Sen. Max Baucus, the Montana Democrat who helped Republican George W. Bush win sweeping tax cuts, led the design of President Barack Obama’s health law and then correctly predicted it would be a “train wreck,” is getting a diplomatic plum: Washington is shipping him to China.
Democratic officials say Obama intends to nominate Baucus to be U.S. ambassador to China. If confirmed by the Senate, Baucus would become the chamber’s latest contribution to the diplomatic corps, joining former Sen. John Kerry, who is Obama’s secretary of state.
A moderate from a rural, Western state, Baucus is something of an enigma in Washington. He has worked hard to nurture bipartisan relationships in a town that thrives on political fights. He is more conservative than many of his Democratic colleagues, yet he was a key architect of Obama’s signature health care measure, the most politically divisive law since Bush’s tax cuts in 2001 and 2003. Baucus was also a key player in them.
Congress passed Obama’s health law without a single Republican vote, but not for lack of effort by Baucus. He met for months behind closed doors with GOP colleagues, sometimes to the dismay of Democratic leaders.
Baucus showed his independent streak again in April, stunning fellow Democrats when he said the administration was bungling the implementation of the health care law.
“I just see a huge train wreck coming down,” Baucus told Obama’s health care chief during a routine budget hearing.
Republicans immediately latched onto the comment and haven’t let go, repeating it again and again this fall as the rollout of the new “Obamacare” insurance exchanges ran into one disaster after another.
Baucus, 72, was first elected to the Senate in 1978 after two terms in the House. Since 2007, he has chaired the Finance Committee, now the post powerful panel in the Senate with jurisdiction over taxes, trade, Social Security and health care — all among the nation’s most contentious issues.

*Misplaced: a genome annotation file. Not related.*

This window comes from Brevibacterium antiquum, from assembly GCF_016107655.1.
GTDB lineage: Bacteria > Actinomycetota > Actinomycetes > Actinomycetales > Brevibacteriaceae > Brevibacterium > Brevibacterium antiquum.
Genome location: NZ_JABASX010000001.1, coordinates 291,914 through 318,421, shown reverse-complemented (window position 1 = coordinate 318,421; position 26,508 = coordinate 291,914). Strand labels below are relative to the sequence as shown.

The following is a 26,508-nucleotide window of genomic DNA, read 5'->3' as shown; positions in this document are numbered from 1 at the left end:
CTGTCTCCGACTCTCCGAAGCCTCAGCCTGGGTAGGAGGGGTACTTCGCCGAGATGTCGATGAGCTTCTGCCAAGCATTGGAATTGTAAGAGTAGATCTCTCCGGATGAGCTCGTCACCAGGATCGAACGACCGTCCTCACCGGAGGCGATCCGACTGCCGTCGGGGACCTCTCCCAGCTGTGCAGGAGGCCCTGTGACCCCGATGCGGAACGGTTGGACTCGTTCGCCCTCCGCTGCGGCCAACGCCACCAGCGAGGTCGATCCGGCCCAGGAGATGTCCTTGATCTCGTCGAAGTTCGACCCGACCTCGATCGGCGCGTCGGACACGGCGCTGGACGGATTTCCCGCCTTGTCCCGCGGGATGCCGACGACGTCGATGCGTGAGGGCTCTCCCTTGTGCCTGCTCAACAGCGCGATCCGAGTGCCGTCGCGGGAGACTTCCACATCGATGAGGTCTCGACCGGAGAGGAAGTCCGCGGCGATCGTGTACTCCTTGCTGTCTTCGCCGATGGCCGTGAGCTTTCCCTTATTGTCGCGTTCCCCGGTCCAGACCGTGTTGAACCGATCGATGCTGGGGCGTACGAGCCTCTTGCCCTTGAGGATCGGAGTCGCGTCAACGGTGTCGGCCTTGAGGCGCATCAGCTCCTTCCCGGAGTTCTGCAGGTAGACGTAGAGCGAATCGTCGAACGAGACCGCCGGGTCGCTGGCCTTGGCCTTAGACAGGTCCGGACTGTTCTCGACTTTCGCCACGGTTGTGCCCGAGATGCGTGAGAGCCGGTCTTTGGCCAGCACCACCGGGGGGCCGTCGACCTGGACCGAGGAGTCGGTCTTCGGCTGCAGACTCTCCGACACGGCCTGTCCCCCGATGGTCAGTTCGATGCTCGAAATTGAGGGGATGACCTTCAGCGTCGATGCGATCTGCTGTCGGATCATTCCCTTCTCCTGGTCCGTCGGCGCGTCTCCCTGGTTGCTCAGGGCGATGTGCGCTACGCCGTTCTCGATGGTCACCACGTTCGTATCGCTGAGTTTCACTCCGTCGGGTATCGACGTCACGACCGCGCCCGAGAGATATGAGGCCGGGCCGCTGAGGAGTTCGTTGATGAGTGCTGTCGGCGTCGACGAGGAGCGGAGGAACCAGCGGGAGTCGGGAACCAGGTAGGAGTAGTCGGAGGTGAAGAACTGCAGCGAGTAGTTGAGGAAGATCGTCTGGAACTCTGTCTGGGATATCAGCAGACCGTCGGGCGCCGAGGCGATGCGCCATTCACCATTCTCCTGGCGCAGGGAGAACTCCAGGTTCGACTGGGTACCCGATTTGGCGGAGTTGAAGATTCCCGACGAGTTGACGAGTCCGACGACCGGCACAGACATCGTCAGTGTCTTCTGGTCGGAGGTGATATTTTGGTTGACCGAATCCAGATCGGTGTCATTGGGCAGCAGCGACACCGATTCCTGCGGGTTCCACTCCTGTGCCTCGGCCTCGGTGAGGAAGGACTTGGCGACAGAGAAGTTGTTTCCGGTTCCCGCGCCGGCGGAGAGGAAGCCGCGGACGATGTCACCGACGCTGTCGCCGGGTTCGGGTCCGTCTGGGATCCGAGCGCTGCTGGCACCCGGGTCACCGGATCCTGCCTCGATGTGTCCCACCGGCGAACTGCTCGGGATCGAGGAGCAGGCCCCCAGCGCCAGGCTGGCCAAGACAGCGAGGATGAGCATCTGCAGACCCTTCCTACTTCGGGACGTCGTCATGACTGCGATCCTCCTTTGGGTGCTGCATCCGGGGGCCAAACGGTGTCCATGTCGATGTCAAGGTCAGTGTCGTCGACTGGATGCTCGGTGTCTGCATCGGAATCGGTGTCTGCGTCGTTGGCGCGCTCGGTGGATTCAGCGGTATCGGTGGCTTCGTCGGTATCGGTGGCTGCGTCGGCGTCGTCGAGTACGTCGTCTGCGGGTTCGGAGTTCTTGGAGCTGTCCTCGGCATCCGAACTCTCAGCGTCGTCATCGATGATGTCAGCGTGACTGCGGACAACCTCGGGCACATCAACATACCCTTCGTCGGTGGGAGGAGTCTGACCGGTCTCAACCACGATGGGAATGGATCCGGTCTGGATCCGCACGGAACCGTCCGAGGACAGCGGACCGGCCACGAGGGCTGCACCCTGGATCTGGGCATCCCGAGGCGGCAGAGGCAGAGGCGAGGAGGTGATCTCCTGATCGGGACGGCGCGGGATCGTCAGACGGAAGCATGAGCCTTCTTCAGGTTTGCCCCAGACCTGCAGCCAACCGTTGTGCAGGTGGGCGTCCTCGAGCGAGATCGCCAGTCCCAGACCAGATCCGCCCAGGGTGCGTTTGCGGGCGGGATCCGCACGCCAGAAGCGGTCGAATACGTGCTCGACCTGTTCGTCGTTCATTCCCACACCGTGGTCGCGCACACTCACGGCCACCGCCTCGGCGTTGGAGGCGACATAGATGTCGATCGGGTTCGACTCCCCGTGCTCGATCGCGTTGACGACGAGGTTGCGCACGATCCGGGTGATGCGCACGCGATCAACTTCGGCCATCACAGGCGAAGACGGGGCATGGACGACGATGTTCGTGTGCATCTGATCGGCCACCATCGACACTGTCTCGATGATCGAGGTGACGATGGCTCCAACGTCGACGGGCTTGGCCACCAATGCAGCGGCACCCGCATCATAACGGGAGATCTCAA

Baucus rose to the position even though he angered many Democrats when he worked with Republicans in 2001 to enact sweeping tax cuts championed by Bush. He worked with Republicans again in 2004 when Congress pushed through a GOP plan to create a new prescription drug benefit under Medicare.
On China, Baucus more closely shares the views of the White House. He has visited China at least eight times and has hosted trade delegations from the country. At the same time, Baucus has been an outspoken critic of China’s trade practices, complaining that it “effectively bans U.S. beef,” an important export of Montana.
Baucus has also criticized China for manipulating its currency. Many in the U.S. have long complained that China is depressing the value of its currency to unfairly subsidize Chinese exports to the United States while penalizing U.S. exports to China.
A fifth-generation Montanan, Baucus grew up on a ranch built by his great-grandfather outside of Helena. An avid outdoorsman, he is more fit than many of his younger colleagues in the Senate, with his thick gray hair and ruddy face.
In 2003 — at age 61 — Baucus was running a 50-mile road race when he tripped on the pavement and fell on his face. A gash above his eye turned out to be so serious that he had to have surgery two months later to relieve pressure on his brain.
Bloodied and bruised, Baucus was only eight miles into the race. He got back to his feet and ran the remaining 42 miles, getting several stitches after the finish.
Baucus announced earlier this year he would not run for re-election in 2014, saying he didn’t want to “die here with my boots on. There is life beyond Congress.”
He is praised by members of both parties as a consensus builder. Sen. Orrin Hatch of Utah, the senior Republican on the Finance Committee, predicted that Baucus will easily win Senate confirmation for the ambassadorship.
Sen. Chuck Schumer of New York, a senior Democrat on the Finance Committee, said the China assignment would be a capstone to Baucus’ career.
Sen. Jack Reed, D-R.I., said: “I can’t think of anyone whose integrity, whose intelligence, whose commitment to the nation and whose patriotism would be so well-served and so beneficial for this country.”
Baucus’ latest cause been overhauling the nation’s tax laws. Once again he reached across the political divide, teaming with his Republican counterpart in the House, Ways and Means Committee Chairman Dave Camp of Michigan, to champion tax reform.
They toured the country together this summer, holding campaign-style events touting the benefits of a simpler tax code. The necessary groundswell of support has yet to develop in Washington, but Baucus is not giving up on the idea.
“I’m saying tax reform is no. 1 on my priority (list),” Baucus said Wednesday, refusing to talk about the China post before an official announcement. “That’s what I’m trying to get accomplished.”